Yet, the principles of proactive care, reaching out to the community and reducing the potential and/or actual suffering that drive the two fields, are in total alignment. Simultaneous field implementation of PEP activities can be the right force for reducing the cancer burden in our communities. The survey and educational contents that are shown in the appendices require to undergo the Delphi process for appropriateness for widespread application and to officialize their relevance.

What may be the impact of PEP based intervention?

The expected outcomes of PEP interventions are (i) improved primary and secondary level prevention, (ii) timely detection and early referrals for cure along with (iii) reduction of cancer burden in the region. Once the teams with ‘preventive’ focus align with the concept and begin to incorporate PEP activities, the palliative care needs in the community they serve, would emerge. This can lead to initiation of new PC services and serve to enhance access to this essential component of care.

Training in the PEP areas would strengthen the practitioner's existing skills and knowledge at both ends of the cancer spectrum for the most relevant cancers. They would be screening for early disease, while simultaneously evaluating for the supportive care needs of patients in their communities. For the grass root functionaries, PEP activity would help enhance their professional profile in the community. It would also address the unfamiliarity aspects of cancer care among community based professionals and improve interim care of patients with diagnosed disease. The level of professional satisfaction is very likely to increase.

The information and education provided as part of the PEP project can be expected to improve the overall cancer awareness amongst the public, and could eventually help reduce the epidemic of cancer. It is possible that the PEP questionnaire and/or contents of training get incorporated into the curriculum of community-based organizations working on any one of the elements of cancer control – be it screening, prevention, rehabilitation, or palliation, and eventually into the undergraduate curricula of medical and nursing professionals across the country. As the percentage detected early and accessing curative treatment improves, the trend of late detection and high prevalence of incurable disease would reverse. As earlier interventions are simpler and economical, the economic burden due to cancer may be expected to reduce.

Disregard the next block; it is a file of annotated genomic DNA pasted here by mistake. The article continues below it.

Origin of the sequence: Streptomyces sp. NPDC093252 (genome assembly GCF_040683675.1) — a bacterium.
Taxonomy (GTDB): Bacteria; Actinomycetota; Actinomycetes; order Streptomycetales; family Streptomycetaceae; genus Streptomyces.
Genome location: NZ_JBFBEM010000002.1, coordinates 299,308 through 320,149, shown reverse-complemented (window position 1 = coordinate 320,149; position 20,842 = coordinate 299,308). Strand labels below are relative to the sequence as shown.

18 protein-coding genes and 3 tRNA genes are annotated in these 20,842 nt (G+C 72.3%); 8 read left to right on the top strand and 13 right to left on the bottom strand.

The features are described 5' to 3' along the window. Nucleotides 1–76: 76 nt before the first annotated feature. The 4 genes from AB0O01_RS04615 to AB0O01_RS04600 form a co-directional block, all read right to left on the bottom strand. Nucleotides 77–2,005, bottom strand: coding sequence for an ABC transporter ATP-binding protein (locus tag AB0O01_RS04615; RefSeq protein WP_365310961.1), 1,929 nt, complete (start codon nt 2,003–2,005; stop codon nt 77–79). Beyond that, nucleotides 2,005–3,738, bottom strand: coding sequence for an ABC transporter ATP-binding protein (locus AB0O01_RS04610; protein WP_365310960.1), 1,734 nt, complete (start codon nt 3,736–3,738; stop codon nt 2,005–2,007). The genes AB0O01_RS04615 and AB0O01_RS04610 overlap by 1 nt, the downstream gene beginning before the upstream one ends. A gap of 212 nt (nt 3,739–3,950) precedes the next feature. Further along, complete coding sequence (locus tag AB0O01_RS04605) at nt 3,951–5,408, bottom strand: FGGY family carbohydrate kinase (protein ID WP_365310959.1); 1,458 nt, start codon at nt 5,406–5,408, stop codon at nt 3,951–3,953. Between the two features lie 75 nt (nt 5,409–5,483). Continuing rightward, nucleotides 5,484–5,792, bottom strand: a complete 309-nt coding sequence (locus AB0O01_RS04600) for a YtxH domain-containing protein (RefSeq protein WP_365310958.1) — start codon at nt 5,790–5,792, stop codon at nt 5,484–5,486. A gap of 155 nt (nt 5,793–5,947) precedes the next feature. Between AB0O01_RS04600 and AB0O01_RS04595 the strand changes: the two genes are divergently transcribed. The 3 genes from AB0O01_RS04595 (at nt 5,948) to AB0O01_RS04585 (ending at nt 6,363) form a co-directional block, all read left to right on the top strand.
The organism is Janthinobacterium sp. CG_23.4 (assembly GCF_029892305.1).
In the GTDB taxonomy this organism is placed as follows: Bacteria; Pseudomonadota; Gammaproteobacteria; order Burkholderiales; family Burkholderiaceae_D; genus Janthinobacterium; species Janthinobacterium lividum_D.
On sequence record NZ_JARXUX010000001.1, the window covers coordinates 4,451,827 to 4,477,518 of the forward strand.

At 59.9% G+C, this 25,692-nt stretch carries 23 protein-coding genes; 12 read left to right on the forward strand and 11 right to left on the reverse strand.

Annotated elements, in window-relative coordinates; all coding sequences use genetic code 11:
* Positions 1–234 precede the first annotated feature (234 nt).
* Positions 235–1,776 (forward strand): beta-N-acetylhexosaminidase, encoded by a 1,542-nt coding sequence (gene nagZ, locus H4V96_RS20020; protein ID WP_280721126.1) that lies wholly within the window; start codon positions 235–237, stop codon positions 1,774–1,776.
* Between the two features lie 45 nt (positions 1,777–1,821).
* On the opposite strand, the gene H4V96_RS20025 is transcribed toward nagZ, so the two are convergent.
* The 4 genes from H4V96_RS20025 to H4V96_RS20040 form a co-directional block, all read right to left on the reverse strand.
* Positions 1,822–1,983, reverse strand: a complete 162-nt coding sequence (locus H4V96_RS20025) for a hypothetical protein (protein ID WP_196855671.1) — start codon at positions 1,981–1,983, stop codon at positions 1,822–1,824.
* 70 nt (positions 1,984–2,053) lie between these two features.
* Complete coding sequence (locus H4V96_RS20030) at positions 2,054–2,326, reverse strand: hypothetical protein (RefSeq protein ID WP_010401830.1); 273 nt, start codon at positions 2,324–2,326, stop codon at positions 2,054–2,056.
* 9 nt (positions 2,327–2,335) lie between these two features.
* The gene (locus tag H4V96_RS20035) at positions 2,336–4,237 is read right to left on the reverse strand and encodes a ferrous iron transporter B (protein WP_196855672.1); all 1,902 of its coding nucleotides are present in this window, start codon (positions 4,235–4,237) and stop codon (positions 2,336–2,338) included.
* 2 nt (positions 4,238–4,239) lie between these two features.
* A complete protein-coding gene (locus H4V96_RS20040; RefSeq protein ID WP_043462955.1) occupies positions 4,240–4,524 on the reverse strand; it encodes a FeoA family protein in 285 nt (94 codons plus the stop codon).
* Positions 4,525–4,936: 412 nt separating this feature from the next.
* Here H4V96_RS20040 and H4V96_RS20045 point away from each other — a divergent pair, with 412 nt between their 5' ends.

WAY FORWARD

Considering the symptom load and the sufferings of patients with advanced disease and their families, it is the collective responsibility of providers engaged in preventive, curative, and/or PC activities, to join forces to stop and reverse the trend of late detection.

Integrating PEP is a feasible activity for every PC center that already provides home-based care and has an established presence in the community. The center could strengthen their own team's capacity in screening for cancer and facilitate early detection. A modest contribution from every PC team within their own territories could go a long way in reducing the cancer burden in the country.

Financial support and sponsorship

Nil.

Conflicts of interest

There are no conflicts of interest.

Acknowledgment

We thank Dr Max Watson, Visiting Professor University of Ulster for the early encouragement on the PEP concept that helped us to develop the idea into a possible project for field application.

REFERENCES

  1. , , , , , , . GLOBOCAN 2012 v1.0, Cancer Incidence and Mortality Worldwide. IARC Cancer Base No. 11. . Lyon, France: International Agency for Research on Cancer; Available from: http://www.globocan.iarc.fr
    [Google Scholar]
  2. , , , , , , . Prospective study of one million deaths in India: Rationale, design, and validation results. PLoS Med. 2006;3:e18.
    [Google Scholar]
  3. , , . Improving cancer care in India: Prospects and challenges. Asian Pac J Cancer Prev. 2004;5:226-8.
    [Google Scholar]
  4. , , , , , , . Predictors and prevalence of pain and its management in four regional cancer hospitals in India. J Glob Oncol. 2017;4:1-9.
    [Google Scholar]
  5. , , , , , , . Civil society-driven drug policy reform for health and human welfare-India. J Pain Symptom Manage. 2017;53:518-32.
    [Google Scholar]
  6. , , , , , , . Recommendations for screening and early detection of common cancers in India. Lancet Oncol. 2015;16:e352-61.
    [Google Scholar]
  7. . Ministry of Health and Family Welfare, Government of India. Operational Framework. Management of Common Cancers. Available from: http://cancerindia.org.in/wp-content/uploads/2017/11/Operational_Framework_Management_of_Common_Cancers.pdf
  8. , , . Cancer screening program using technology assisted learning. J Global Oncol. 2016;3(Suppl):23s.
    [Google Scholar]
Show Sections